In the latest study, Bakian and researchers found an increased risk of suicide associated with short-term exposure to nitrogen dioxide and fine particulate matter among Salt Lake City residents who died by suicide between 2000 to 2010. In particular, men and Salt Lake City residents between 36 to 64 years of age experienced the highest risk of suicide following short-term air pollution exposure.

“We are not exactly sure why risk of suicide was higher in these two groups but suspect that it might be because these two groups were either exposed to higher levels of air pollution or that other additional factors make these two groups more susceptible to the effects of air pollution,” said Bakian.

And just the place to breathe that bad air, via Environmental News Network:

When you stop at a red light you are exposed to higher levels of air pollution

UK commuters spend an average of about 1.5 hours a day at the wheel. Road vehicles in particular are known to emit polluting nanoparticles which contribute to respiratory and heart diseases. Now, researchers at the University of Surrey have found that where drivers spend just 2% of their journey time passing through traffic intersections managed by lights, this short duration contributes to about 25% of total exposure to these harmful particles.

The team monitored drivers’ exposure to air pollutants at various points of a journey. Signalised traffic intersections were found to be high pollution hot-spots due to the frequent changes in driving conditions. With drivers decelerating and stopping at lights, then revving up to move quickly when lights go green, peak particle concentration was found to be 29 times higher than that during free flowing traffic conditions. As well as concentration, researchers found that as cars tend to be close together at lights, the likelihood of exposure to vehicle emissions is also significantly increased.

“Air pollution was recently placed in the top ten health risks faced by human beings globally, with the World Health Organization linking air pollution to seven million premature deaths every year,” said lead author, Dr Prashant Kumar, from the University of Surrey.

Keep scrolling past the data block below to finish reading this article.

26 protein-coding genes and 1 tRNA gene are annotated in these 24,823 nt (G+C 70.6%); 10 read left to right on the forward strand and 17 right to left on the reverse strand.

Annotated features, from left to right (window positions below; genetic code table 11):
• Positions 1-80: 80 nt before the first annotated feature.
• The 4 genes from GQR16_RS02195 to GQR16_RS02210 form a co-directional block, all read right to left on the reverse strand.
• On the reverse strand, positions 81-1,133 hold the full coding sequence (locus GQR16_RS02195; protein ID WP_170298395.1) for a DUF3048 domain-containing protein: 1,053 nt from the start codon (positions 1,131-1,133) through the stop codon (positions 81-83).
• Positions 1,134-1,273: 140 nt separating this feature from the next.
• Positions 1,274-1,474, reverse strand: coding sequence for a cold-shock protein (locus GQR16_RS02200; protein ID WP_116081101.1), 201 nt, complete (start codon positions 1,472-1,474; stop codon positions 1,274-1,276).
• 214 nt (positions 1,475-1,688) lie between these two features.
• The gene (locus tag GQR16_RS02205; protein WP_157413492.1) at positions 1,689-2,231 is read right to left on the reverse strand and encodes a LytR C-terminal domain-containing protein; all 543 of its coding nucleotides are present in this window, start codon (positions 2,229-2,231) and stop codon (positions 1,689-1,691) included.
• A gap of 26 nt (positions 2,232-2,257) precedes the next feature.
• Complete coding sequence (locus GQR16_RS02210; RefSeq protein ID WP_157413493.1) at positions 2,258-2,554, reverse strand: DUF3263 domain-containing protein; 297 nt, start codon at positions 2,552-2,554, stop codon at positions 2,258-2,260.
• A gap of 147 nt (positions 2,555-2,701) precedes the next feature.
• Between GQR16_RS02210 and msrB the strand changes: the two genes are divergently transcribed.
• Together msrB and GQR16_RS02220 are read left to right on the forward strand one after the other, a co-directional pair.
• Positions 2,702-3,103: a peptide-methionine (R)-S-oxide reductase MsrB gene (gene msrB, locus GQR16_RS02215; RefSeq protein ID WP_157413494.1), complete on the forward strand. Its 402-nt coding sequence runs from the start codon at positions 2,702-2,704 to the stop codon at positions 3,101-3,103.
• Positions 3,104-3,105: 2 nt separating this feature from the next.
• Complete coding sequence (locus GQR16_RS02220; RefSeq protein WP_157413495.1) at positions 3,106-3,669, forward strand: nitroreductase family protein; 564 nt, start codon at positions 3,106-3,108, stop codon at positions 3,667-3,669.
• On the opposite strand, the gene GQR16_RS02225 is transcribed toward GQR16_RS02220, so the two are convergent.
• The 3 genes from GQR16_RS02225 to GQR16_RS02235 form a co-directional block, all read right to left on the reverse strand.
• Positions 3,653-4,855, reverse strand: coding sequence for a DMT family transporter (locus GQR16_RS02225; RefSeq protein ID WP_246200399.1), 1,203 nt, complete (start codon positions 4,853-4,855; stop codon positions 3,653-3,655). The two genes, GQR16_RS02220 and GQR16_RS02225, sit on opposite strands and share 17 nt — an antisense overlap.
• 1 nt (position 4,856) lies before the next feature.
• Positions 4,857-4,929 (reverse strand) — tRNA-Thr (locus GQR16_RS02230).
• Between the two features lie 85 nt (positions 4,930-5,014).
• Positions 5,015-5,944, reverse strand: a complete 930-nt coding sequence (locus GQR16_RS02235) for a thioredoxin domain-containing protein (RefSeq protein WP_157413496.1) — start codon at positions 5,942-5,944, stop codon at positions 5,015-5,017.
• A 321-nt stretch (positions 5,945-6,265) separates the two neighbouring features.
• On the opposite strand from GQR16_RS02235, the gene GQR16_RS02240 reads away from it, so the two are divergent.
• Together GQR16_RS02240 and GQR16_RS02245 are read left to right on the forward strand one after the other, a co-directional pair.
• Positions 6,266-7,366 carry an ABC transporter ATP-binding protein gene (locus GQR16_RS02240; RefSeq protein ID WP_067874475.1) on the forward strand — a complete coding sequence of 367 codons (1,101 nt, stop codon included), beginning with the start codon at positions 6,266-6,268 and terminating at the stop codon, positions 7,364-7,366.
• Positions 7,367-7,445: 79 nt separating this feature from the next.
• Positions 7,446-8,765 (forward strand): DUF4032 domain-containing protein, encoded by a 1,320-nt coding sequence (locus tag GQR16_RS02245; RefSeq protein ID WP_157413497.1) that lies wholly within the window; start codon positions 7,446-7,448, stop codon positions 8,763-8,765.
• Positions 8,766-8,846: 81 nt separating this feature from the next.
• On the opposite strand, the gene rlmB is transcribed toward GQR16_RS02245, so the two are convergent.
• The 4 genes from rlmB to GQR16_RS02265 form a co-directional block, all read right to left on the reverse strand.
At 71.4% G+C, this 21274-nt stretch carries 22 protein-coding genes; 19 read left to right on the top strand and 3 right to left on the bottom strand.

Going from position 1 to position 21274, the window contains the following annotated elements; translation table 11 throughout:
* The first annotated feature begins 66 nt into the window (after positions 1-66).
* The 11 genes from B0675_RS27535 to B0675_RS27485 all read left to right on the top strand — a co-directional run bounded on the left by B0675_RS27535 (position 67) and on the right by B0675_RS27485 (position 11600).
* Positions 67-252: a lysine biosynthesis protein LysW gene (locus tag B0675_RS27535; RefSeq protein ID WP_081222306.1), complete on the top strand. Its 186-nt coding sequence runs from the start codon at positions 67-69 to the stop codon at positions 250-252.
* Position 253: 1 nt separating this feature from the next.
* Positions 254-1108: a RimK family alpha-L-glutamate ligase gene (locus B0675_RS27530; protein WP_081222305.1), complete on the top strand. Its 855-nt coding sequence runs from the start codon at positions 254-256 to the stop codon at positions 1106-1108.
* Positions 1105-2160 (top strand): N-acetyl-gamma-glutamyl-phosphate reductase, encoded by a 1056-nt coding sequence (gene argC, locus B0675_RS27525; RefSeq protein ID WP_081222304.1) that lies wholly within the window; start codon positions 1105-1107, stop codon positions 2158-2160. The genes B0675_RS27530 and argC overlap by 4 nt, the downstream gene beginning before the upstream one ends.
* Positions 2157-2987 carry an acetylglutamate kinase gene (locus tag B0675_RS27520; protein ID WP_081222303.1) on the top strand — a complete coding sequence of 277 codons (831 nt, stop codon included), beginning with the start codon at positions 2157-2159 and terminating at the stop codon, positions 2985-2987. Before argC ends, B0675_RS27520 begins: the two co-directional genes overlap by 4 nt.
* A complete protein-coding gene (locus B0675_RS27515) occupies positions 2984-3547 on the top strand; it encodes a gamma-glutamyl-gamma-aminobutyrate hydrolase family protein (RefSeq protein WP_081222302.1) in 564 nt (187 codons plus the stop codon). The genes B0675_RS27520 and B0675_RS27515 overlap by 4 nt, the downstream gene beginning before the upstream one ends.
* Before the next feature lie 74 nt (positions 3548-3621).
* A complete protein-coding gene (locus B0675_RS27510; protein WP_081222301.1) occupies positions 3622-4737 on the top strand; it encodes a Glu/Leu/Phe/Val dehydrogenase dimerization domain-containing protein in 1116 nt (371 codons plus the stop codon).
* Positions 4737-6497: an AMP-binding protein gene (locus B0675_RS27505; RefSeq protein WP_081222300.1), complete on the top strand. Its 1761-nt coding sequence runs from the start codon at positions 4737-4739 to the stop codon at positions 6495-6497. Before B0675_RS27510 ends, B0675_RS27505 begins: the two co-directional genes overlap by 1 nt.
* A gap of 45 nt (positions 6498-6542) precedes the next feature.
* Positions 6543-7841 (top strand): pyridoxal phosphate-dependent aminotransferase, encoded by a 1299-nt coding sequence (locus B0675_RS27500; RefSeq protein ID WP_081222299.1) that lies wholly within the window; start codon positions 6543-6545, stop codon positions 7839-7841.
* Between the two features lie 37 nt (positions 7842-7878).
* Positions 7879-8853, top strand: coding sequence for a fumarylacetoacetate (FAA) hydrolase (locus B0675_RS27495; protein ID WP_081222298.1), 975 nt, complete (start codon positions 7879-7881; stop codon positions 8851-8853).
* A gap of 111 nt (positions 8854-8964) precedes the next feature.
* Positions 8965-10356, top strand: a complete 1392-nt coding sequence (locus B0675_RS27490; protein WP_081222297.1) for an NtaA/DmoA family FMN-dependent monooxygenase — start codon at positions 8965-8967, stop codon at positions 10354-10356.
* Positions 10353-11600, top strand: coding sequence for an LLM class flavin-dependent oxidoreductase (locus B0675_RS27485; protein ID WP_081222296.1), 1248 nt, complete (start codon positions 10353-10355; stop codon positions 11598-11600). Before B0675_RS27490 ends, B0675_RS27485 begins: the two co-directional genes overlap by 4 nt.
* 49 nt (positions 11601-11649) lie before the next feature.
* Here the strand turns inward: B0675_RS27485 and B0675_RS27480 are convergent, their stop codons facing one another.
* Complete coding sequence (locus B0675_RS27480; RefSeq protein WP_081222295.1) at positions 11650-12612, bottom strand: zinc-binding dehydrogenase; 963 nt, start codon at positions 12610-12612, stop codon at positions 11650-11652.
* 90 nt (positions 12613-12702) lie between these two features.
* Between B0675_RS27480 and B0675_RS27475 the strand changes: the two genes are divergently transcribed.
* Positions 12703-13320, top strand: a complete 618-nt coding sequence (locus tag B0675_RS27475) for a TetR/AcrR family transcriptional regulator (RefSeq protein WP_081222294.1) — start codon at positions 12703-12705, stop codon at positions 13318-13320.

Another kind of deadly traffic, via

Baby dies in ambulance as hospitals are full

A newborn baby in Sicily died in an ambulance on Thursday because there were no bed spaces in three local hospitals, prompting Health Minister Beatrice Lorenzin to launch an investigation.

Baby Nicole died in an ambulance en route to a hospital in Ragusa, south-east Sicily, hours after being born in Catania where three emergency rooms allegedly refused to admit the sick newborn.

She was born with breathing problems in a private clinic in Catania, leading staff to phone nearby paediatric intensive care units. All three said there was no space for the baby, La Stampa reported.

Medics at the clinic then decided to drive Nicole to Ragusa, a journey of around 100km, but the baby’s condition worsened and she died on the way to hospital.

After the jump, GMO apples approved in the U.S., a water crisis in Pakistan, a major water crisis in Brazil — with video, a global draft climate deal readied, a stunning Chinese pollution admission, a major California fracking policy hearing, fracking the Gulf of Mexico, an indigenous Latin American win over a Peruvian petro project, on to Fukushimapocalypse Now!, with rateful restart expectations in Japan, and new nuclear power corporateer Bill Gates seeks Chinese partnership. . . Continue reading

And now for something completely different

That would be the impact of digital media on the brain, via Agence France-Presse:

The digital age and its effects on the brain

Program notes:

They’re known as digital natives; a generation of children who’ve grown up with video games, computers, touch-screen tablets, mobile phones and virtual reality. While their brains have adapted to this ultra-high-tech environment, they find it harder to resist impulsive behaviour and to engage in free and independent thinking.

EbolaWatch: Rising numbers, angst, withdrawal

First the latest numbers from the Centers for Disease Control and Prevention:

BLOG Ebola

The major revelation, via Reuters:

West Africa sees spike in Ebola cases as decline stalls – WHO

The number of new Ebola cases rose for the second week in a row in West Africa, nearly doubling in Guinea, suggesting declines in the disease seen earlier this year had stalled, the World Health Organization said on Wednesday.

Efforts to wipe out the deadly virus were being hampered by people’s mistrust of health workers, and the number of people continuing to hide sick friends and relatives from authorities, particularly in Guinea’s capital Conakry, officials said.

West Africa recorded 144 new confirmed cases of Ebola in the week to Feb. 8 compared with 124 the previous week, the WHO said in a report.

“Despite improvements in case finding and management, burial practices, and community engagement, the decline in case incidence has stalled,” the U.N. agency said.

More from the latest World Health Organization Situation Report:

  • Total weekly case incidence increased for the second consecutive week, with 144 new confirmed cases reported in the week to 8 February. Guinea reported a sharp increase in incidence, with 65 new confirmed cases compared with 39 the week before. Transmission remains widespread in Sierra Leone, which reported 76 new confirmed cases, while the resurgence in cases in the western district of Port Loko continued for a second week. Liberia continues to report a low number of new confirmed cases.